PERSON YOU ARE SCORING/VICTIM: "You're really cute."

YOU: "You too. This is like that song, No Surprises. Hang on, I'll put it on. How do you work this CD player?"

The funny thing about having kids about a decade before anyone else your age even considers the idea is that suddenly you have a real timetable. Not like the sort with lectures. You didn't need to change lecturers' nappies, or make sure they didn't drink all the cough medicine. Not every week, anyway. One of the casualties of kids for us was music. The sort of commitment necessary to be on top of what's going on in music was, at least in our house, incompatible with being broke and in charge of an infant.

Becoming deeply uncool from a musical point of view is expected when you grow up and get married. If you're tracking the newest and most adventurous music, you probably don't spend too much time in deepest suburbia.

I'm just really glad I discovered cookery books. Now I can be obsessive about Jamie, Nigel, Rick, Madhur, Nigella, Tamsin, Valentine and the Hairy Bikers. Plus, no matter how out of touch I become, at least I'll enjoy the food.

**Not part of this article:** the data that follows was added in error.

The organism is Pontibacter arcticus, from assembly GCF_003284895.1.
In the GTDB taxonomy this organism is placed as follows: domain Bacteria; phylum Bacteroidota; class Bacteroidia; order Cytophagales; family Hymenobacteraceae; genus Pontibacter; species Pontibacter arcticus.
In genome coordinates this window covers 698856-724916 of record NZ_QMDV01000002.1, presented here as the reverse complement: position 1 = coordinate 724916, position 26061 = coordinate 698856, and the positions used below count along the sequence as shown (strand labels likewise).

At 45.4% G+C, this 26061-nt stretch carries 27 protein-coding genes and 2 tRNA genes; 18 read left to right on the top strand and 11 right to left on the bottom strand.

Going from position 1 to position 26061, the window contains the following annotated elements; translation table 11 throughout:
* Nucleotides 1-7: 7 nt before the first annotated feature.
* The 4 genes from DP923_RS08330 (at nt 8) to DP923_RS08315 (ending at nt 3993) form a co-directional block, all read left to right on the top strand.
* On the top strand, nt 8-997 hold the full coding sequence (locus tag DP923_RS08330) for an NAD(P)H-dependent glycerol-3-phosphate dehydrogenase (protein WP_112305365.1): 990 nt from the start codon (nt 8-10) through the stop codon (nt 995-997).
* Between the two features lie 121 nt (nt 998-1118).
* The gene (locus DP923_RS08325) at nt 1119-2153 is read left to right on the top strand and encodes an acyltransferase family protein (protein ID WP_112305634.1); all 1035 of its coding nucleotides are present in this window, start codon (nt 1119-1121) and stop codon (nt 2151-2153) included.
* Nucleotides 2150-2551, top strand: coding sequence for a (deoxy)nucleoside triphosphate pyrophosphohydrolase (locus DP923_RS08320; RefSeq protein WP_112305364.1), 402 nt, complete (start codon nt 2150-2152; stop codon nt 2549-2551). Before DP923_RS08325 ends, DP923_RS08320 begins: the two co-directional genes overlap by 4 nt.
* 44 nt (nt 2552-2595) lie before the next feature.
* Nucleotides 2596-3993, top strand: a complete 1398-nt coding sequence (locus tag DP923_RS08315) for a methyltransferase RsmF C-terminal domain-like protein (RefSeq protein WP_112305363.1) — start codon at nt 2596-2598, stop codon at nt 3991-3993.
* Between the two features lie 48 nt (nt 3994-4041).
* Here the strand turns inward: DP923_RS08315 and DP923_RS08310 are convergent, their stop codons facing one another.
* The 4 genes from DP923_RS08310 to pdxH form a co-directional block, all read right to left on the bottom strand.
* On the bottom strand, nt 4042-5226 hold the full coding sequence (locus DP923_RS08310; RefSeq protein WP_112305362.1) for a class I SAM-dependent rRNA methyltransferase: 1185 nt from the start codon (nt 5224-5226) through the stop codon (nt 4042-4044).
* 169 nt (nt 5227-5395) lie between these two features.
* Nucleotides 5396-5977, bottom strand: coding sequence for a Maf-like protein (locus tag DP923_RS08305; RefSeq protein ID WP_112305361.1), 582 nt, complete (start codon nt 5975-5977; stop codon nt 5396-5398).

- Hope that made some sort of sense. Not convinced it did. For everyone studying creative writing, this is what happens when you sit down with a glass of wine and no outline and think "I'll figure something out". I'll write something desperately clever sooner or later, so please do come back.

As a quick aside, I'm now back to being eleven and getting my musical cues from other people. Everything I have listened to in the last three years (at least) has been a result of listening to other friends or (more often) by peeking at their collections. Let's hear it for Facebook. Here are some of the things I've enjoyed over the past while (that have been recommended, innit):

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Welcome to my blog. I'm a freelance writer/journalist/researcher/editor. I write about education and ideas I've had for the Irish Times. I also research, write and edit for writers, publications and websites. Here I put things that tend not to fit anywhere else. Enjoy.